Thursday, September 4, 2008

Tragedy Has Struck . . .

. . . my office computer crashed unexpectedly. Lost were many hundreds of unimportant work documents, forms, and templates I created over the last four years. A few of my own creative endeavors are also trapped on its stagnant hard drive. Even those don’t concern me. What’s kept me up these last few nights is The Movie List. For those of you that don’t know, I’ve kept a detailed list of every movie I’ve ever seen. Updating the list had become as crucial to my morning as my cup of coffee, or my street side craps game. Creating the list was daunting. I spent three weeks scavenging titles from multiple film guides. Photocopying pages from reference section movie encyclopedias. Sitting in silence for hours; thinking of any obscure made-for-HBO flick that followed First & Ten. It was an exhaustive search, and one in which the initial curiosity is gone. So what does one do in this situation?

You contact Tech Support and tell them your PC is shot, and that its contents are of the utmost value to the Department of Revenue. You tell that most likely doughy, manga reading fanboy that if he isn’t able to successfully cull the files from this PC, his job is in as much jeopardy as mine. He had a new hard drive shipped directly to my apartment the following night. For the last two days he’s been in the cube Lizette left vacant. He works through lunch and updates me hourly, saying that the work looks promising.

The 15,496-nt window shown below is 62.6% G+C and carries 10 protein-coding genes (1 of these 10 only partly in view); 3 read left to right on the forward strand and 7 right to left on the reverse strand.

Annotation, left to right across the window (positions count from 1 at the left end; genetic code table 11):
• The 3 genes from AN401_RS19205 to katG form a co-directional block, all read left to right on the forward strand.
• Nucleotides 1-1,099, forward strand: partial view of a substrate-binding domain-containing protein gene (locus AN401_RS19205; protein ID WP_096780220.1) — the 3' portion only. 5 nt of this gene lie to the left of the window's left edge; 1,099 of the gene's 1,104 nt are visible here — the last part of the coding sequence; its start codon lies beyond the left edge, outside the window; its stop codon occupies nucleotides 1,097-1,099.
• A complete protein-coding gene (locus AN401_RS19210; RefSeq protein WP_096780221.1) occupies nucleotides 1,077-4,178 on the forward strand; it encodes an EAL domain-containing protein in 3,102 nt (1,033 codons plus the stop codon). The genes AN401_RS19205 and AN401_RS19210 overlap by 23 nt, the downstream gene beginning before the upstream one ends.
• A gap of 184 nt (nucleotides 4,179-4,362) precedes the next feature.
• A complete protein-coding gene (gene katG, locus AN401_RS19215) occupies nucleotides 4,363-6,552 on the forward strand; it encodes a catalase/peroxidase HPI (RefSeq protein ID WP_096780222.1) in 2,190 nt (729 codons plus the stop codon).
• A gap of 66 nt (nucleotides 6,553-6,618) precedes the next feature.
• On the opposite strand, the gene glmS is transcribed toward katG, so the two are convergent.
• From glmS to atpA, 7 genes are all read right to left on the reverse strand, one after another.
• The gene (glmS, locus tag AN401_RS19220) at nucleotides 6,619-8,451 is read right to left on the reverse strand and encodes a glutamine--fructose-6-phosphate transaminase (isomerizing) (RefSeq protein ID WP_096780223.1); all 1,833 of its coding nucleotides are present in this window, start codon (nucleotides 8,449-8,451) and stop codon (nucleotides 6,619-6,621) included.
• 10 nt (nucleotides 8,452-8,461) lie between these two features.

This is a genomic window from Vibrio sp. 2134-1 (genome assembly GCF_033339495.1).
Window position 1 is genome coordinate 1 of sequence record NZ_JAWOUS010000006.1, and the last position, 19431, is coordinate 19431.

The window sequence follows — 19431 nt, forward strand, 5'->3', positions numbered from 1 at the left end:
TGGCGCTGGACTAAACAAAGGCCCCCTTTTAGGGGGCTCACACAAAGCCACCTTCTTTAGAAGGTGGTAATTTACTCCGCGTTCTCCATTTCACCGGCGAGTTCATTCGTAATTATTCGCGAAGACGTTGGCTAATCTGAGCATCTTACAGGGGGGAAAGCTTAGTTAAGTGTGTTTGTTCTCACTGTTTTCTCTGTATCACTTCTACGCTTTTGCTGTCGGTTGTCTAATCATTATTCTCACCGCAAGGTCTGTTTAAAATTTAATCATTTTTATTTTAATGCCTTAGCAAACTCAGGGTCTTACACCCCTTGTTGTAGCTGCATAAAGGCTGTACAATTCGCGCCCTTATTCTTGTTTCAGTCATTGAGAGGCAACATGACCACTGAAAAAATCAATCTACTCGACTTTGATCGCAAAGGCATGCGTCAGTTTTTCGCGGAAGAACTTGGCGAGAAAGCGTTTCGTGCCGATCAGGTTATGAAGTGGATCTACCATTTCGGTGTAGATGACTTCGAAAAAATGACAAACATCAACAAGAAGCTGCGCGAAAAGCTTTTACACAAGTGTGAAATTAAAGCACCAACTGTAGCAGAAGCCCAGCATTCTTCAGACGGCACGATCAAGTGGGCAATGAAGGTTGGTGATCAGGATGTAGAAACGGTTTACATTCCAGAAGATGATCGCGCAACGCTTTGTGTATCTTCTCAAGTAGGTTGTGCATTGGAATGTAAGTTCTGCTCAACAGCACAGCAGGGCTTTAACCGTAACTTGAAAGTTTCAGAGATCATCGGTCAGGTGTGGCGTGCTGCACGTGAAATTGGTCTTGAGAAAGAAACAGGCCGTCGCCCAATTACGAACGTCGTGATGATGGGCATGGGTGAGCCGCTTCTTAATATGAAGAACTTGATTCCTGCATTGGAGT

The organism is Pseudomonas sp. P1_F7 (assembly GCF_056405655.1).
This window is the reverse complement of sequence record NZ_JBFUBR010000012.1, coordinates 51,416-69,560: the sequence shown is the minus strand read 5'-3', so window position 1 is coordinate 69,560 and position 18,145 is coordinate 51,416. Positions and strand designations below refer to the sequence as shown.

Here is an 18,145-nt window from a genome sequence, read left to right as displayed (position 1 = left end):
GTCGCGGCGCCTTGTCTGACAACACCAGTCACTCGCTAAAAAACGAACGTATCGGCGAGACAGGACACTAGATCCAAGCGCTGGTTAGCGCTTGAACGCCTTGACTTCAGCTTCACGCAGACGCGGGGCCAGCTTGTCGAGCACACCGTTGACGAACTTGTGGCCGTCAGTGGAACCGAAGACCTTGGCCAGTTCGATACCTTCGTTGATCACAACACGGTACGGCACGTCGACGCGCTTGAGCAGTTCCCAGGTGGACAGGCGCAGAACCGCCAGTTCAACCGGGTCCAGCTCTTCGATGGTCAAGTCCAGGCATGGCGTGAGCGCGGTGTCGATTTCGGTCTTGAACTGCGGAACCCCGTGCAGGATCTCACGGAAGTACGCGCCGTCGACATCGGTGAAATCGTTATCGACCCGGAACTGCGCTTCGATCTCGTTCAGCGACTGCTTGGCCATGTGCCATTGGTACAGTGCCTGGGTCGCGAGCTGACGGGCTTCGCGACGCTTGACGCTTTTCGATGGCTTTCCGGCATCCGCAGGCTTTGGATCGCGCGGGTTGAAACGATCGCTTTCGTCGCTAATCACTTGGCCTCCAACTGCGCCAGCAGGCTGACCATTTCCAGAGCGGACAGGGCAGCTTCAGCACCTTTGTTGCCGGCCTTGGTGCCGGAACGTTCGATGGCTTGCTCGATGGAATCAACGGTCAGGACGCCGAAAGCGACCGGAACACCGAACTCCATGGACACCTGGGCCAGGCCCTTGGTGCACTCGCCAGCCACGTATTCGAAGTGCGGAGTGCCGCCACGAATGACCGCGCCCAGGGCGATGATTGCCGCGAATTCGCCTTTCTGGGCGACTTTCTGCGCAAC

I glanced over at him as I left the office yesterday. I felt pained to see a professional working so diligently to retrieve what is nothing more than a symbol of my obsession. What does it matter that I have a list of movies I’ve seen. It doesn’t mean I understand any of these movies more than the next person. Hell, some of the movies may have been listed in error. For what reason should that man toil to service my hobby? Then I remember: I think I have nudes of ex-girlfriends on there, too.

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